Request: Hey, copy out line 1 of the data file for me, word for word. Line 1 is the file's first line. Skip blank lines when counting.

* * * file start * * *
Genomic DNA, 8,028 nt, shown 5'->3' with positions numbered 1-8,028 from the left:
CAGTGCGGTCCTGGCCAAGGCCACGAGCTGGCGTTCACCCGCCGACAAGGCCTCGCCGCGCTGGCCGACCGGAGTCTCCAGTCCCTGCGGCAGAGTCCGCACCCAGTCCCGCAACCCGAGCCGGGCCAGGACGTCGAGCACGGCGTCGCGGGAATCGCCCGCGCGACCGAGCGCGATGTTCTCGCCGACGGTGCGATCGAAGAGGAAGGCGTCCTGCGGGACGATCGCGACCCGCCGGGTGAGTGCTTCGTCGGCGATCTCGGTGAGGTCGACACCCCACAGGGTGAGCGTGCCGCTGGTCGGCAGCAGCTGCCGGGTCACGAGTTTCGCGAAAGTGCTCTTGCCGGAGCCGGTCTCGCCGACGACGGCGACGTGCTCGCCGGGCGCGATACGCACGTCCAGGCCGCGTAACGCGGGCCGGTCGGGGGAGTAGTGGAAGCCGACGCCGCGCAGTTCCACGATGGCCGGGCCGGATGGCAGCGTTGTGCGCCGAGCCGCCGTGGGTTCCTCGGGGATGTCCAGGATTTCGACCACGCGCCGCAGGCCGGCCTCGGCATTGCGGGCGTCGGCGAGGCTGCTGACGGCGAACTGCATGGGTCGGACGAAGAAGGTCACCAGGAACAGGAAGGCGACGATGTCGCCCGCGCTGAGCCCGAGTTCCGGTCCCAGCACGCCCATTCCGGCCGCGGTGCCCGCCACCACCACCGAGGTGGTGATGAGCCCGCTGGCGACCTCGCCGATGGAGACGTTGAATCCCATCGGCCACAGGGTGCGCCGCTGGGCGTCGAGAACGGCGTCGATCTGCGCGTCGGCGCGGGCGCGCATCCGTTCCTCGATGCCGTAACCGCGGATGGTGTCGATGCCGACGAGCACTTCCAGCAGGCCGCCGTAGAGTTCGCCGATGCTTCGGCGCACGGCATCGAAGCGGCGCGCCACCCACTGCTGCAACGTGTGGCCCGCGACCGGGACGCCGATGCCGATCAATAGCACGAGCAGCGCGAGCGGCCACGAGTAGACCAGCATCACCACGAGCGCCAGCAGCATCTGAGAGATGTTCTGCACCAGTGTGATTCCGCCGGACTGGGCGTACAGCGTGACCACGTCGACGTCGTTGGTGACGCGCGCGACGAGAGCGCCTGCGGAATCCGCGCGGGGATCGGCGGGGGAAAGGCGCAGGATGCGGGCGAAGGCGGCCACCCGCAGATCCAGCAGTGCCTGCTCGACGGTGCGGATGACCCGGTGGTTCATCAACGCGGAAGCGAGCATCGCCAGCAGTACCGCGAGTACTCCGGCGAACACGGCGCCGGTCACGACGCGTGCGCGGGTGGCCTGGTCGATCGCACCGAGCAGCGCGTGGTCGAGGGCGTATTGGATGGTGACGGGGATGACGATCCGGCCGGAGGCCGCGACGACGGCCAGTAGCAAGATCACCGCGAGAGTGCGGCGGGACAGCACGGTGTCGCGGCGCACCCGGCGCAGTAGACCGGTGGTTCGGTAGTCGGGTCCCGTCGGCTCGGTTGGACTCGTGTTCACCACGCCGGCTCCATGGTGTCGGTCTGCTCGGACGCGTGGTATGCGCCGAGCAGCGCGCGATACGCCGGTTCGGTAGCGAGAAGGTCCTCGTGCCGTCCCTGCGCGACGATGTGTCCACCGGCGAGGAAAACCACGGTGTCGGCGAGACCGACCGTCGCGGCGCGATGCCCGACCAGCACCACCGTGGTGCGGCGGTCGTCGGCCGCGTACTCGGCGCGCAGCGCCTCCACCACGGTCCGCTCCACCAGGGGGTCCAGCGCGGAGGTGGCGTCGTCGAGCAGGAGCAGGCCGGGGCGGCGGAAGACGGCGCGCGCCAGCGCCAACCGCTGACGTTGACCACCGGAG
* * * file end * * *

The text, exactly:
Genomic DNA, 8,028 nt, shown 5'->3' with positions numbered 1-8,028 from the left: